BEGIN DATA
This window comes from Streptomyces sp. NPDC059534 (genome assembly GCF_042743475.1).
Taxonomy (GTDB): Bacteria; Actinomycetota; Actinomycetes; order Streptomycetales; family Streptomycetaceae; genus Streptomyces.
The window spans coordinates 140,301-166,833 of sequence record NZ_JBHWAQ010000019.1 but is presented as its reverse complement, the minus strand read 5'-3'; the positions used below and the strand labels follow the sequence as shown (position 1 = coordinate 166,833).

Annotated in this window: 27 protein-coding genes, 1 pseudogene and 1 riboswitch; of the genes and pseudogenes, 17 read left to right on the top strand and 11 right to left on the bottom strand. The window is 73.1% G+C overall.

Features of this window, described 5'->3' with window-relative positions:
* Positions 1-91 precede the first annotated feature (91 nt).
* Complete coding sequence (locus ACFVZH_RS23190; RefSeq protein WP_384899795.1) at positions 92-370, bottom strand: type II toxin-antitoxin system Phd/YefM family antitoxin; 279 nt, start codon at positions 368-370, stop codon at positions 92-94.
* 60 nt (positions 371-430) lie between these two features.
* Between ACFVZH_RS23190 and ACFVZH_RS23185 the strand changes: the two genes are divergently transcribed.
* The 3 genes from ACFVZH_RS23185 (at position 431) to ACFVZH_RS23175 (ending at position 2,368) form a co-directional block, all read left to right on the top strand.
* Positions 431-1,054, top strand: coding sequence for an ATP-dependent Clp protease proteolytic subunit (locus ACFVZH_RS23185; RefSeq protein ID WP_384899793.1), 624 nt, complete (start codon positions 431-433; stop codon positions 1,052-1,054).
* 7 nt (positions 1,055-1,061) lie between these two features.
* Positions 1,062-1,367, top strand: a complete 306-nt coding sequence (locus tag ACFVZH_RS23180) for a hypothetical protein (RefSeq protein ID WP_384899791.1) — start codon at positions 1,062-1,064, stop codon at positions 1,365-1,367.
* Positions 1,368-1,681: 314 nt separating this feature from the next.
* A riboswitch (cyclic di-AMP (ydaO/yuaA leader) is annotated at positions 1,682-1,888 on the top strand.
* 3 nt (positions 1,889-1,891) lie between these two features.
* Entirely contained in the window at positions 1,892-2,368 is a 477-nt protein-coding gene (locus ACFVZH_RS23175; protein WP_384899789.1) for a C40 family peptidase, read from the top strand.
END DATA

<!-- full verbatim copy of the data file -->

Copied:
This window comes from Streptomyces sp. NPDC059534 (genome assembly GCF_042743475.1).
Taxonomy (GTDB): Bacteria; Actinomycetota; Actinomycetes; order Streptomycetales; family Streptomycetaceae; genus Streptomyces.
The window spans coordinates 140,301-166,833 of sequence record NZ_JBHWAQ010000019.1 but is presented as its reverse complement, the minus strand read 5'-3'; the positions used below and the strand labels follow the sequence as shown (position 1 = coordinate 166,833).

Annotated in this window: 27 protein-coding genes, 1 pseudogene and 1 riboswitch; of the genes and pseudogenes, 17 read left to right on the top strand and 11 right to left on the bottom strand. The window is 73.1% G+C overall.

Features of this window, described 5'->3' with window-relative positions:
* Positions 1-91 precede the first annotated feature (91 nt).
* Complete coding sequence (locus ACFVZH_RS23190; RefSeq protein WP_384899795.1) at positions 92-370, bottom strand: type II toxin-antitoxin system Phd/YefM family antitoxin; 279 nt, start codon at positions 368-370, stop codon at positions 92-94.
* 60 nt (positions 371-430) lie between these two features.
* Between ACFVZH_RS23190 and ACFVZH_RS23185 the strand changes: the two genes are divergently transcribed.
* The 3 genes from ACFVZH_RS23185 (at position 431) to ACFVZH_RS23175 (ending at position 2,368) form a co-directional block, all read left to right on the top strand.
* Positions 431-1,054, top strand: coding sequence for an ATP-dependent Clp protease proteolytic subunit (locus ACFVZH_RS23185; RefSeq protein ID WP_384899793.1), 624 nt, complete (start codon positions 431-433; stop codon positions 1,052-1,054).
* 7 nt (positions 1,055-1,061) lie between these two features.
* Positions 1,062-1,367, top strand: a complete 306-nt coding sequence (locus tag ACFVZH_RS23180) for a hypothetical protein (RefSeq protein ID WP_384899791.1) — start codon at positions 1,062-1,064, stop codon at positions 1,365-1,367.
* Positions 1,368-1,681: 314 nt separating this feature from the next.
* A riboswitch (cyclic di-AMP (ydaO/yuaA leader) is annotated at positions 1,682-1,888 on the top strand.
* 3 nt (positions 1,889-1,891) lie between these two features.
* Entirely contained in the window at positions 1,892-2,368 is a 477-nt protein-coding gene (locus ACFVZH_RS23175; protein WP_384899789.1) for a C40 family peptidase, read from the top strand.